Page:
Walter Brueggermann, one of the most and maybe the most influential Biblical scholars of the last several decades has said, “the public agenda is not an add-on for gospel faith, but it really is the core business of the Gospel. Most of us are hung up on private matters. So we put all of our energy into questions about sexuality and abortion and gays and all that kind of stuff — which is not unimportant, but those are not the core issues of scripture. The core issues of scripture are public, political and economic justice. Justice is central to Jesus’ ministry; it is central to the prophetic tradition of the Old Testament; and it is central to the Torah tradition that lies behind the prophetic tradition.“

Because I take the Bible seriously, I will stand with Brueggermann and with a couple of other preachers who I respect and admire, Martin Luther King, Desmond Tutu. Justice is at the heart of the Gospel and we need to cry out for justice.

That is what has driven the United Church since our inception:
Not only do we believe in justice, in peace and in inclusion we have lived it out faithfully.

– We ordained Lydia Grunchy, a woman, in 1936. (Some denominations still don’t.) Some left the denomination because of this.
– We decided that sexual orientation was not a barrier to ministry for gays and lesbians in 1988. We lost about 1/3rd of our members because of this.
– This congregation was one of the first in this region to agree to marry gays and lesbians.
– Now, as we move toward being formally recognized as an Affirming Church we are about to start a study centered around an Unfinished Dollhouse, the story of a families transition with a transgender child.

– In 1986, our denomination apologized to First Nations people for the way we imposed our beliefs on them and their ancestors and how we failed to recognize their beliefs in the sacred could help us more fully understand our Creator in a good way. – – – There were many who believed using the word apology would cause a financial catastrophe for us.
– We continue to walk with them and work with them so they receive justice and so we all learn and grow.
– We believe in human rights so much so that we are willing to partner with Palestinians in their struggle for recognition of their rights with the Israelis.

– We believe in science and we believe that as the scriptures tell us we are stewards of the world and we need to act to end global warming.

– We believe that there is no reason why poverty should exist in Canada.

Much of what I believe and what the UCC stands for can be summed up in Cornel West’s comment, “Justice is what love looks like in public.”

So, now let me get around to the subject at hand Donald Trump
Trump is a liar, greedy, hedonistic, he is a misogynist, narcissist, megalomaniac and is xenophobic.

He doesn’t believe in science or climate change.
He doesn’t understand that “trickle down” economics doesn’t work. And – he doesn’t get diplomacy.

He likes some of the most dangerous “strongmen” in the world:
Putin, Duterte, Kim Jong Un, Mohammed Bin Salman, Netanyahu.

Breath, Steve, breath. Steve, maybe, you should go a little easier. That is what many said to Tutu, to King, to the suffragettes, to Nellie McClung, to Jesus and to the prophets before him.

What he is doing is harming people.

I was having a serious conversation with one of my American friends about health care. He is probably a Republican. He looked at me and said, “He is trying to kill my child.” It became very real and personal for me.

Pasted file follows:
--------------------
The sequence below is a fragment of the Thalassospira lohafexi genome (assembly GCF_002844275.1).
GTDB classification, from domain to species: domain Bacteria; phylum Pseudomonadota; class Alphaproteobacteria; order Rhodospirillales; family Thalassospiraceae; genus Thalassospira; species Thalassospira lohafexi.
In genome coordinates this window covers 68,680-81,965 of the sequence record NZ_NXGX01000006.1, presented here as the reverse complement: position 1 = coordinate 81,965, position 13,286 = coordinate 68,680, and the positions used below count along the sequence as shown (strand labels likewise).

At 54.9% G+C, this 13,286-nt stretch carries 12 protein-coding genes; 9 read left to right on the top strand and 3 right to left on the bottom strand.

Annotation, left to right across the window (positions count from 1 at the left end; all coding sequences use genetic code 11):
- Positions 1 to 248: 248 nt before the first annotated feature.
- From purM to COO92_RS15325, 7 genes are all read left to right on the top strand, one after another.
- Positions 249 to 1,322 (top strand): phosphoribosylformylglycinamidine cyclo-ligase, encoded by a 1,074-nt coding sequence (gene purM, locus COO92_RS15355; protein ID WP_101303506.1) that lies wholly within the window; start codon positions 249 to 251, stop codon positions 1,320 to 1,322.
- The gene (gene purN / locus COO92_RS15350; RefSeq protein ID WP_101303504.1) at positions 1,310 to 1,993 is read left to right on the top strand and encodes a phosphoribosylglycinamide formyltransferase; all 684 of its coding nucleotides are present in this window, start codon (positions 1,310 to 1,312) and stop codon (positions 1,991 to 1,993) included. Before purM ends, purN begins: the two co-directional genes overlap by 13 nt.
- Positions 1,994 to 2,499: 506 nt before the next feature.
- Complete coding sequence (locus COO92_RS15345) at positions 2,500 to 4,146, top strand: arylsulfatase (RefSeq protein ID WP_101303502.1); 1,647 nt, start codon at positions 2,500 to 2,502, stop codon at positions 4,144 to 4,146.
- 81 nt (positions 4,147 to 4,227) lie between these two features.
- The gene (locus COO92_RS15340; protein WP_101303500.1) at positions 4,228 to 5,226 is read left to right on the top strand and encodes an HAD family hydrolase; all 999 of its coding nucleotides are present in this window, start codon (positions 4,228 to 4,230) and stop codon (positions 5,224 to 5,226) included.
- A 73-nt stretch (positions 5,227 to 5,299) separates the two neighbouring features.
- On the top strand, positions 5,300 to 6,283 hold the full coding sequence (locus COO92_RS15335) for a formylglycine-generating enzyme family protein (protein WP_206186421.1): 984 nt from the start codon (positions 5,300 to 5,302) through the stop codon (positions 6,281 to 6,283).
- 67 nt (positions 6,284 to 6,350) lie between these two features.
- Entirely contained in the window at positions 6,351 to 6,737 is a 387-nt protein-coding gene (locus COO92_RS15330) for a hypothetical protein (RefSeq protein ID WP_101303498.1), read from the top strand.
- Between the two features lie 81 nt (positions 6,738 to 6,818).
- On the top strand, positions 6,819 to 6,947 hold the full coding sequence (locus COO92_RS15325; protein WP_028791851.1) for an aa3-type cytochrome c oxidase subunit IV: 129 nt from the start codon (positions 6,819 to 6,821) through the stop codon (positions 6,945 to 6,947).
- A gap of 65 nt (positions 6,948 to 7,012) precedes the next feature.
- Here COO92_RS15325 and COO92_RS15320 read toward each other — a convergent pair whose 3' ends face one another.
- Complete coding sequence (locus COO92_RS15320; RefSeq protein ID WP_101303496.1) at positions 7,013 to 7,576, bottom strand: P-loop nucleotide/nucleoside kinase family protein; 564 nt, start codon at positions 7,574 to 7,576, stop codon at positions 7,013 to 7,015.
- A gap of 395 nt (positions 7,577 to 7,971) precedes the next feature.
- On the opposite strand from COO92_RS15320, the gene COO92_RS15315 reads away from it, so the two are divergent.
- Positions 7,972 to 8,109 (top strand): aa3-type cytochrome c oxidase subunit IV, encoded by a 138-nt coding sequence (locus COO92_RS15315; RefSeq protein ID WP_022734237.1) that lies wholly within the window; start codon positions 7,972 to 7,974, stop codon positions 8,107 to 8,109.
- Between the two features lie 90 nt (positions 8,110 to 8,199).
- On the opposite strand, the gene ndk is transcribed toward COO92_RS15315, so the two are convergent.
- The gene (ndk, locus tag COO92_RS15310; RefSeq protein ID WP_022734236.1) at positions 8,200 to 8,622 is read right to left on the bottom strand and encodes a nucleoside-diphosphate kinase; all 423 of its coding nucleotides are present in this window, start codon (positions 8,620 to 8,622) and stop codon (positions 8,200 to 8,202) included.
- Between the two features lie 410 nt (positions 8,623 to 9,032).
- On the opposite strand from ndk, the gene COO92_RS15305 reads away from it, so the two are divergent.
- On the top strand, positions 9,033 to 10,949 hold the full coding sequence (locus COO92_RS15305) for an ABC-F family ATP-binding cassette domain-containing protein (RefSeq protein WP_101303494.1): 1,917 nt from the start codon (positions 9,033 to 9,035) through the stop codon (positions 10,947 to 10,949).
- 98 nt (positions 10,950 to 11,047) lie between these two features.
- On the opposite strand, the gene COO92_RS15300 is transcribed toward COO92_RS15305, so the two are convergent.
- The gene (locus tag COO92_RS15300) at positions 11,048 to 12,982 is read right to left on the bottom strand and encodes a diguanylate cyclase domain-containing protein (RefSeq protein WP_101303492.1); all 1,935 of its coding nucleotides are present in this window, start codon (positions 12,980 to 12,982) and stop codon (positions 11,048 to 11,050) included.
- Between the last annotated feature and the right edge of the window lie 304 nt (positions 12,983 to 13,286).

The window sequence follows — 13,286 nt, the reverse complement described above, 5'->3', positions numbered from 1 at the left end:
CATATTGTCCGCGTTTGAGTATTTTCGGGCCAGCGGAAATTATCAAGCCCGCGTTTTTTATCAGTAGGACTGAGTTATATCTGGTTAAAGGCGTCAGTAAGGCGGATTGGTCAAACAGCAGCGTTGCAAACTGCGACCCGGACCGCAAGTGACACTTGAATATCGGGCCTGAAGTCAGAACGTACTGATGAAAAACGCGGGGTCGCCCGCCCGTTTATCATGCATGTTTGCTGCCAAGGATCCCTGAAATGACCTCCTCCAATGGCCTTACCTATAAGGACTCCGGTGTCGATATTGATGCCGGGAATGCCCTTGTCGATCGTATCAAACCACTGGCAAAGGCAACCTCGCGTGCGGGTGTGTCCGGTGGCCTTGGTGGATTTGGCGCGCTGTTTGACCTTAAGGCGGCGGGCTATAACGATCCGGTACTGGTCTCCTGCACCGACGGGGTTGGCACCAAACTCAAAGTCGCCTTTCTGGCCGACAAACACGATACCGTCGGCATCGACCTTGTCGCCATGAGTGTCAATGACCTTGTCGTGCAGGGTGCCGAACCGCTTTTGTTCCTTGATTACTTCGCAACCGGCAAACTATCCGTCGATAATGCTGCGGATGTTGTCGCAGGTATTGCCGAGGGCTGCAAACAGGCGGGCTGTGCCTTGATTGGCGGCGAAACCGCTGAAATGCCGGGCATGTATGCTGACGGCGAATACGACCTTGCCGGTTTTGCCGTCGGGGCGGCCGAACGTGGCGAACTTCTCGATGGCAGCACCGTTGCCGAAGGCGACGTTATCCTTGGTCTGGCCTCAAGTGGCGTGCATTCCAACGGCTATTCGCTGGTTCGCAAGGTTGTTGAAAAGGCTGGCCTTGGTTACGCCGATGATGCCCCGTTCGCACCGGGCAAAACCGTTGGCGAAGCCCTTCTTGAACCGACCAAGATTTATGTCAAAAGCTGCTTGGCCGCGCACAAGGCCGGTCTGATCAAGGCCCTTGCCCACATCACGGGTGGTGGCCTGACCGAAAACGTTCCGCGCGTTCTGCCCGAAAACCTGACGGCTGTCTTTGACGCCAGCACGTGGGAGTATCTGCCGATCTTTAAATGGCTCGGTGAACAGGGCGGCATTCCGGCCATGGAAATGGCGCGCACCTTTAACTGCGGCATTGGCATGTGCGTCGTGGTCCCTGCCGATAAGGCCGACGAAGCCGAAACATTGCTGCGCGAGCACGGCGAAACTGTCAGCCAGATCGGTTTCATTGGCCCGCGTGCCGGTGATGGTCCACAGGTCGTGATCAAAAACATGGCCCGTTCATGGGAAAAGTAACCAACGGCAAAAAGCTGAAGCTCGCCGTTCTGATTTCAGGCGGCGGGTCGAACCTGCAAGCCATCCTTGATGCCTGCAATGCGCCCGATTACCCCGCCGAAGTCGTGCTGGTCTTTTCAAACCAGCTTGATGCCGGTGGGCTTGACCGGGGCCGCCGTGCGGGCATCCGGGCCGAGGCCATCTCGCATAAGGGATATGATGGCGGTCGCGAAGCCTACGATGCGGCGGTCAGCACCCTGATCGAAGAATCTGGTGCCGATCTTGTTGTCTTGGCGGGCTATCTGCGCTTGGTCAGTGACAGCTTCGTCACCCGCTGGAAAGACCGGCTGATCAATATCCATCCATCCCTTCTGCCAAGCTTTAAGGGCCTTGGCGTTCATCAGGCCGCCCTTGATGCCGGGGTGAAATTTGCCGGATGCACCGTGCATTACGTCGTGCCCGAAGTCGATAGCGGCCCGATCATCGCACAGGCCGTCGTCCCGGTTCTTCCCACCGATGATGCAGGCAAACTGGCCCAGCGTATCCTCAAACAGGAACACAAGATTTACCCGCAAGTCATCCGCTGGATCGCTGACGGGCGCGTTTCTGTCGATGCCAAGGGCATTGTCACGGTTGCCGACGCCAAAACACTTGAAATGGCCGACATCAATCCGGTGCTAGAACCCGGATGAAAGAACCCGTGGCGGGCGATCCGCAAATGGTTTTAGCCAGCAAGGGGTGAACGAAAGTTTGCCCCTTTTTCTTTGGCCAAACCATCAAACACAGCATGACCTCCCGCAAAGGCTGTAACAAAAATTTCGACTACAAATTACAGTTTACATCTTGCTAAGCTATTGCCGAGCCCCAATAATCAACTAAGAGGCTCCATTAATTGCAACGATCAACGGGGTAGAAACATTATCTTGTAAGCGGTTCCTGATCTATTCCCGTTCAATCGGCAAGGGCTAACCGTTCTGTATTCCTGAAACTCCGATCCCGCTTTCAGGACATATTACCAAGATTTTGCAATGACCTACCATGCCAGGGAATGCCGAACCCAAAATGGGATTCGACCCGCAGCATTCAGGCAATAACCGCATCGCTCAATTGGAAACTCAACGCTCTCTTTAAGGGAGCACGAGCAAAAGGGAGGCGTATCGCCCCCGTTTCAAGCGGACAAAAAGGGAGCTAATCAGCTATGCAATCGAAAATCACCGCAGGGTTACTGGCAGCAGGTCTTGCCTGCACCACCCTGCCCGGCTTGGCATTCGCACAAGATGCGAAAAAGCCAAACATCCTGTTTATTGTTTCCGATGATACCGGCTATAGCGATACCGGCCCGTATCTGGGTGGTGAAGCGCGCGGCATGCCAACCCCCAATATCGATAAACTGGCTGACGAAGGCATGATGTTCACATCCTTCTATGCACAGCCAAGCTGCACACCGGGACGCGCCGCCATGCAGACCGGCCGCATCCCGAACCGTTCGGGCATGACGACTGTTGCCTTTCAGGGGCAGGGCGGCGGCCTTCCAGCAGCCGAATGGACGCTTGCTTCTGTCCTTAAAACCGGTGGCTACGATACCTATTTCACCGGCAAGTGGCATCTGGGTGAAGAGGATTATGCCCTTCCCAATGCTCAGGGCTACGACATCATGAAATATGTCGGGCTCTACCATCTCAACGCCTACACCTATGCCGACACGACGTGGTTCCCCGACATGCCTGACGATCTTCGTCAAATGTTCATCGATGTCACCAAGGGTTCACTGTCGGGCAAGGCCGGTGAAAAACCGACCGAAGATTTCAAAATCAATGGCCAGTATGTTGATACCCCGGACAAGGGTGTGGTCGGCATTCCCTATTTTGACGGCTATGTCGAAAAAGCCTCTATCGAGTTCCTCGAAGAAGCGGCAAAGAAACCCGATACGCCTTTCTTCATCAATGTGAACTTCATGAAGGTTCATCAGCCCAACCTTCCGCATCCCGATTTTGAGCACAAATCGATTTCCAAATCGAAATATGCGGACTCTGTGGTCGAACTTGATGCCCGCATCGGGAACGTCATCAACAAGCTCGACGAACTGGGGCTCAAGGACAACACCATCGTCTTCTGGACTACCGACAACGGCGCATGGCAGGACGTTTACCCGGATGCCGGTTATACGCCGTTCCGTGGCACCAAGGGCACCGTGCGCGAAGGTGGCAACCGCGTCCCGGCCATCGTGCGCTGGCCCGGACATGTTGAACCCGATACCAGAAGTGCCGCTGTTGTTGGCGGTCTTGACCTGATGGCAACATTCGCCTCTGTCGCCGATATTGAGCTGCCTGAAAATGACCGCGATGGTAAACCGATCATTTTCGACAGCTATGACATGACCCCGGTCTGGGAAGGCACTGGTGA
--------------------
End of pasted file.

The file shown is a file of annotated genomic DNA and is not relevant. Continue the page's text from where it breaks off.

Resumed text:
I’ve also seen the havoc he has caused in Palestine and I know that the funding cuts he has put in place, according to doctors there, is killing people.

That is why I want to cling to that reading from Matthew and Jesus encounter with the scribes and Pharisees.

But then there is that other story that Michelle read for us about Zacchaeus.

Zacchaeus was not a nice person. He was someone who would have been hated by his fellow Jews. He betrayed them, he was in league with the Romans who as occupiers were in the business of sucking as much money as they could out of the people. As a result, he became rich.

Some of you remember the old song about him. (I won’t be singing for you.)
Zacchaeus was a wee little man,
A wee little man was he.
He climbed up in the sycamore tree,
The Savior for to see.

I don’t know why he wanted to see Jesus so desperately.
Jesus knew who he was when he saw him up the tree and he called up to him. “Zacchaeus get down out of there! Tonight, I will be hanging with you!” In that moment, he was transformed. Forever changed.

I’ve seen many people who have been transformed;
– those who believed that gays and lesbians were different and should be excluded,
– those who believed immigrants and refugees were a burden,
– those who believed that might makes right,
– those who believed there is no hope for reconciliation with family or friends,
– those who believed that human rights didn’t matter in other parts of the world,

I’ve seen many;
– who have been touched by God’s grace and God’s love and who have found a new way.
– who have had the scales drop from their eyes,
– who have seen the light of God’s love.

President Obama was fond of speaking about, “finding our better angels.” Today, it seems today as if there is someone who is appealing not to our better angels but to our darker ones has made so many things that were once unacceptable – normal.

Dr. King, once said, “Darkness cannot drive out darkness; only light can do that. Hate cannot drive out hate; only love can do that.”

Is there room for all? Of course there is.
But in that, I also know that I must continue to be transformed. I must continue to be transformed by the power of God’s light and love that comes from God that flows through you. I know that our church and our denomination has been transformed by the power of God’s light and love that flows through you also. I know that there is room under God’s sheltering wings, God’s healing wings, where light can come in, where the love that is needed can change each of us and can change the world.